By Susan L. Robertson & Matias Nestore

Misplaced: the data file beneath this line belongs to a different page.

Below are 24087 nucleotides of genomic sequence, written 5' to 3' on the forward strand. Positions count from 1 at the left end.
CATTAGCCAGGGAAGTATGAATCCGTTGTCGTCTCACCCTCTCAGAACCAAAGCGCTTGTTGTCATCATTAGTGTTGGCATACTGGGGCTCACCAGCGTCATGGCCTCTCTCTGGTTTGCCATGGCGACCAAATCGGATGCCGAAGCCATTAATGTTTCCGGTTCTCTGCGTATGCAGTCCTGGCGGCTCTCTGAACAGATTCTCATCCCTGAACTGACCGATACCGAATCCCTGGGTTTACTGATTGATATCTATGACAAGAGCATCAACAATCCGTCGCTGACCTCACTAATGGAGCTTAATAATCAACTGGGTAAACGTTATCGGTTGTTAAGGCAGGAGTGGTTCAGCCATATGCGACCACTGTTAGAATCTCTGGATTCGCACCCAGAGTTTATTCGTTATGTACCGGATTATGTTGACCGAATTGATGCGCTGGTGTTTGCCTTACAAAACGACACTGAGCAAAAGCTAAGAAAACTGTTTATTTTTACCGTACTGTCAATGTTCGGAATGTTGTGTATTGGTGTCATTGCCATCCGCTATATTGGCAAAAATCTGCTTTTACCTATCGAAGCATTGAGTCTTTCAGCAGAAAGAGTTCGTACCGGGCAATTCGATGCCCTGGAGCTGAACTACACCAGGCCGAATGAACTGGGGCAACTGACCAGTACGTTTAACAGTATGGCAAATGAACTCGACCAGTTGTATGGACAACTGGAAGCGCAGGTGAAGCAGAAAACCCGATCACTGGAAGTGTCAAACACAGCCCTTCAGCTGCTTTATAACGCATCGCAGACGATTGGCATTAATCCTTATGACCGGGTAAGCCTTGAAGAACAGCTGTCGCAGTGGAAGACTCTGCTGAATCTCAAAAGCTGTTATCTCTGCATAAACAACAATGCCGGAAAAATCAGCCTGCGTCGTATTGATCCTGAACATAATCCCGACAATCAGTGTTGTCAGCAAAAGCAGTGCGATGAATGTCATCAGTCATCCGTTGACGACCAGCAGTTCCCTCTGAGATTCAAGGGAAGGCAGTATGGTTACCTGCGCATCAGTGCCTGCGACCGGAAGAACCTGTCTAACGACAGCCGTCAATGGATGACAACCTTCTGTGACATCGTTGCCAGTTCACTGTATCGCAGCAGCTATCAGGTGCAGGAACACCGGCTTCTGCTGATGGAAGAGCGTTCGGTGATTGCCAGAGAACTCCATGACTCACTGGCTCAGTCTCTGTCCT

This paper explores how, in what ways, and with what outcomes, deep structural transformations have reconstituted higher education in England, and are deeply implicated in the rise of authoritarian populism. We focus particularly on the ways in which our understandings and lived experiences of class, social mobility, meritocracy, social inequality, and social justice have been transformed. We explore three transformations in higher education that have created fertile conditions for the rise of authoritarian populism: (i) the individualizing of the self and neoliberal ethics; (ii) the erasure of collective class politics and the creation of a new class identity based on consumption; (iii) the creation of a neoliberal meritocratic social order. We argue that cleavage theory which links level of education to contemporary populism is too dichotomous (educated cosmopolitan versus low-education nationalist). Such accounts overlook the extent to which three decades of neoliberalism and the creation of a market society has produced new social inequalities that are paradoxically normalised whilst fuelling a politics of resentment [Cohen, Jean L. 2019. “Populism and the Politics of Resentment.” Jus Cogens 1 (1): 5–39.].